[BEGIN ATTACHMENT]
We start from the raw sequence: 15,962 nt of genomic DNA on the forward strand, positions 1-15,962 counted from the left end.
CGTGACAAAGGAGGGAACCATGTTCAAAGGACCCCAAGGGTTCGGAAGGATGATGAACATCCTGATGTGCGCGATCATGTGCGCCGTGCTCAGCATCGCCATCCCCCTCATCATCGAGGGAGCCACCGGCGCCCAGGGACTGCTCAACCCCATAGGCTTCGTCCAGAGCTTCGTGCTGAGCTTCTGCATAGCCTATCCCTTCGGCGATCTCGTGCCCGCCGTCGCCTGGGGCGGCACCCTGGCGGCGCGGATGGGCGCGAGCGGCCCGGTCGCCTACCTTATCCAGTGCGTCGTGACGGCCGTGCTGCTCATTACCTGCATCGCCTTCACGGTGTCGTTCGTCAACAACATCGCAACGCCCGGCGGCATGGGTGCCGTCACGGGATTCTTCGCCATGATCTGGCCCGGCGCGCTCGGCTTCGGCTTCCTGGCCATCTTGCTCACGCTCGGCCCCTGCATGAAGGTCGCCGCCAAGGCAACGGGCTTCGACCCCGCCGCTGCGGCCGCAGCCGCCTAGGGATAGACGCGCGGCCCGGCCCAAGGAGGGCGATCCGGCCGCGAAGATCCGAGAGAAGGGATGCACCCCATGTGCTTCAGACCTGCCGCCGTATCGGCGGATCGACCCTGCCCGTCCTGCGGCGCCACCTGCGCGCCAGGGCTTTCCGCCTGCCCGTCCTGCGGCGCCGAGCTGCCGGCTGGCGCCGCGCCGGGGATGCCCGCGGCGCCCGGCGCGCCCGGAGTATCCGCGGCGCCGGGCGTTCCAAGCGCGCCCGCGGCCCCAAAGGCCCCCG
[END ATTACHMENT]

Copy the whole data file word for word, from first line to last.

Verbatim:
We start from the raw sequence: 15,962 nt of genomic DNA on the forward strand, positions 1-15,962 counted from the left end.
CGTGACAAAGGAGGGAACCATGTTCAAAGGACCCCAAGGGTTCGGAAGGATGATGAACATCCTGATGTGCGCGATCATGTGCGCCGTGCTCAGCATCGCCATCCCCCTCATCATCGAGGGAGCCACCGGCGCCCAGGGACTGCTCAACCCCATAGGCTTCGTCCAGAGCTTCGTGCTGAGCTTCTGCATAGCCTATCCCTTCGGCGATCTCGTGCCCGCCGTCGCCTGGGGCGGCACCCTGGCGGCGCGGATGGGCGCGAGCGGCCCGGTCGCCTACCTTATCCAGTGCGTCGTGACGGCCGTGCTGCTCATTACCTGCATCGCCTTCACGGTGTCGTTCGTCAACAACATCGCAACGCCCGGCGGCATGGGTGCCGTCACGGGATTCTTCGCCATGATCTGGCCCGGCGCGCTCGGCTTCGGCTTCCTGGCCATCTTGCTCACGCTCGGCCCCTGCATGAAGGTCGCCGCCAAGGCAACGGGCTTCGACCCCGCCGCTGCGGCCGCAGCCGCCTAGGGATAGACGCGCGGCCCGGCCCAAGGAGGGCGATCCGGCCGCGAAGATCCGAGAGAAGGGATGCACCCCATGTGCTTCAGACCTGCCGCCGTATCGGCGGATCGACCCTGCCCGTCCTGCGGCGCCACCTGCGCGCCAGGGCTTTCCGCCTGCCCGTCCTGCGGCGCCGAGCTGCCGGCTGGCGCCGCGCCGGGGATGCCCGCGGCGCCCGGCGCGCCCGGAGTATCCGCGGCGCCGGGCGTTCCAAGCGCGCCCGCGGCCCCAAAGGCCCCCG